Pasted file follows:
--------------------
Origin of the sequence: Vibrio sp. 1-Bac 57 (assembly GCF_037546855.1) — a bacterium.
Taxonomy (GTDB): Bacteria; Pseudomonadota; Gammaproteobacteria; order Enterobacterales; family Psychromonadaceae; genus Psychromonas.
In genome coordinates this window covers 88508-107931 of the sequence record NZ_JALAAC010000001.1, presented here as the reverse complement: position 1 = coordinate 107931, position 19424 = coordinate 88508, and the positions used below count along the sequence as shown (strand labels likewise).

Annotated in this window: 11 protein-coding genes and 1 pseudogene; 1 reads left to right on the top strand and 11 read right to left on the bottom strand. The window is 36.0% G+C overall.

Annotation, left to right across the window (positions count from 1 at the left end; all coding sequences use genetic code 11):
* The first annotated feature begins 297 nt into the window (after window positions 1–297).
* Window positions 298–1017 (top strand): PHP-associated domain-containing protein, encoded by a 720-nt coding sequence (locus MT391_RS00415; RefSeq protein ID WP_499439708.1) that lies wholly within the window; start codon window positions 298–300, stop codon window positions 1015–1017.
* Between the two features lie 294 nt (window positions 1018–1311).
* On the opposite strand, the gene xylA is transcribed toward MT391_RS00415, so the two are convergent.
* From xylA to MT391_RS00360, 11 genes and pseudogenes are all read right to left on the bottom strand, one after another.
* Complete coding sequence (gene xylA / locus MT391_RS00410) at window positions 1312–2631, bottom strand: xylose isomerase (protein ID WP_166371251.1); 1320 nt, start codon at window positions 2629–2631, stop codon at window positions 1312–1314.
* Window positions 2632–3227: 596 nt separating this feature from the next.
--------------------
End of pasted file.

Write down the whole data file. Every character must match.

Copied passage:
Origin of the sequence: Vibrio sp. 1-Bac 57 (assembly GCF_037546855.1) — a bacterium.
Taxonomy (GTDB): Bacteria; Pseudomonadota; Gammaproteobacteria; order Enterobacterales; family Psychromonadaceae; genus Psychromonas.
In genome coordinates this window covers 88508-107931 of the sequence record NZ_JALAAC010000001.1, presented here as the reverse complement: position 1 = coordinate 107931, position 19424 = coordinate 88508, and the positions used below count along the sequence as shown (strand labels likewise).

Annotated in this window: 11 protein-coding genes and 1 pseudogene; 1 reads left to right on the top strand and 11 read right to left on the bottom strand. The window is 36.0% G+C overall.

Annotation, left to right across the window (positions count from 1 at the left end; all coding sequences use genetic code 11):
* The first annotated feature begins 297 nt into the window (after window positions 1–297).
* Window positions 298–1017 (top strand): PHP-associated domain-containing protein, encoded by a 720-nt coding sequence (locus MT391_RS00415; RefSeq protein ID WP_499439708.1) that lies wholly within the window; start codon window positions 298–300, stop codon window positions 1015–1017.
* Between the two features lie 294 nt (window positions 1018–1311).
* On the opposite strand, the gene xylA is transcribed toward MT391_RS00415, so the two are convergent.
* From xylA to MT391_RS00360, 11 genes and pseudogenes are all read right to left on the bottom strand, one after another.
* Complete coding sequence (gene xylA / locus MT391_RS00410) at window positions 1312–2631, bottom strand: xylose isomerase (protein ID WP_166371251.1); 1320 nt, start codon at window positions 2629–2631, stop codon at window positions 1312–1314.
* Window positions 2632–3227: 596 nt separating this feature from the next.